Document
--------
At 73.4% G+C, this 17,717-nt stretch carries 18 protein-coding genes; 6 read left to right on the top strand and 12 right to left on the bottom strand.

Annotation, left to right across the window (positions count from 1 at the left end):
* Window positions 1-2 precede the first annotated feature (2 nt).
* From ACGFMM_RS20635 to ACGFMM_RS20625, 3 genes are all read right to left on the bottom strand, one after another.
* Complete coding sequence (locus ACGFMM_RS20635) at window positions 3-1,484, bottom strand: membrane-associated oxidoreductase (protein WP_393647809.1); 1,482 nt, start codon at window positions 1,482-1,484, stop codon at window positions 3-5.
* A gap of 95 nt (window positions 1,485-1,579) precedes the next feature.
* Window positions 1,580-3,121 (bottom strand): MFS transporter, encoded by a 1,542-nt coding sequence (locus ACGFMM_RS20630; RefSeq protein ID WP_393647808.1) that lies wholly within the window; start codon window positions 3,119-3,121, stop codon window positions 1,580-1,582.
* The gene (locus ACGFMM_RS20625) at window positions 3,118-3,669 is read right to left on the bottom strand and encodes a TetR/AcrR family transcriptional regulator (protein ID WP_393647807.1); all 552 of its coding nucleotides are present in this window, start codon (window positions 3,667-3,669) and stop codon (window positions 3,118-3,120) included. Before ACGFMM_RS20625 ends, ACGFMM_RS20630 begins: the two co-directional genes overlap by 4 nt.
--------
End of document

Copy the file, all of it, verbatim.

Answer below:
At 73.4% G+C, this 17,717-nt stretch carries 18 protein-coding genes; 6 read left to right on the top strand and 12 right to left on the bottom strand.

Annotation, left to right across the window (positions count from 1 at the left end):
* Window positions 1-2 precede the first annotated feature (2 nt).
* From ACGFMM_RS20635 to ACGFMM_RS20625, 3 genes are all read right to left on the bottom strand, one after another.
* Complete coding sequence (locus ACGFMM_RS20635) at window positions 3-1,484, bottom strand: membrane-associated oxidoreductase (protein WP_393647809.1); 1,482 nt, start codon at window positions 1,482-1,484, stop codon at window positions 3-5.
* A gap of 95 nt (window positions 1,485-1,579) precedes the next feature.
* Window positions 1,580-3,121 (bottom strand): MFS transporter, encoded by a 1,542-nt coding sequence (locus ACGFMM_RS20630; RefSeq protein ID WP_393647808.1) that lies wholly within the window; start codon window positions 3,119-3,121, stop codon window positions 1,580-1,582.
* The gene (locus ACGFMM_RS20625) at window positions 3,118-3,669 is read right to left on the bottom strand and encodes a TetR/AcrR family transcriptional regulator (protein ID WP_393647807.1); all 552 of its coding nucleotides are present in this window, start codon (window positions 3,667-3,669) and stop codon (window positions 3,118-3,120) included. Before ACGFMM_RS20625 ends, ACGFMM_RS20630 begins: the two co-directional genes overlap by 4 nt.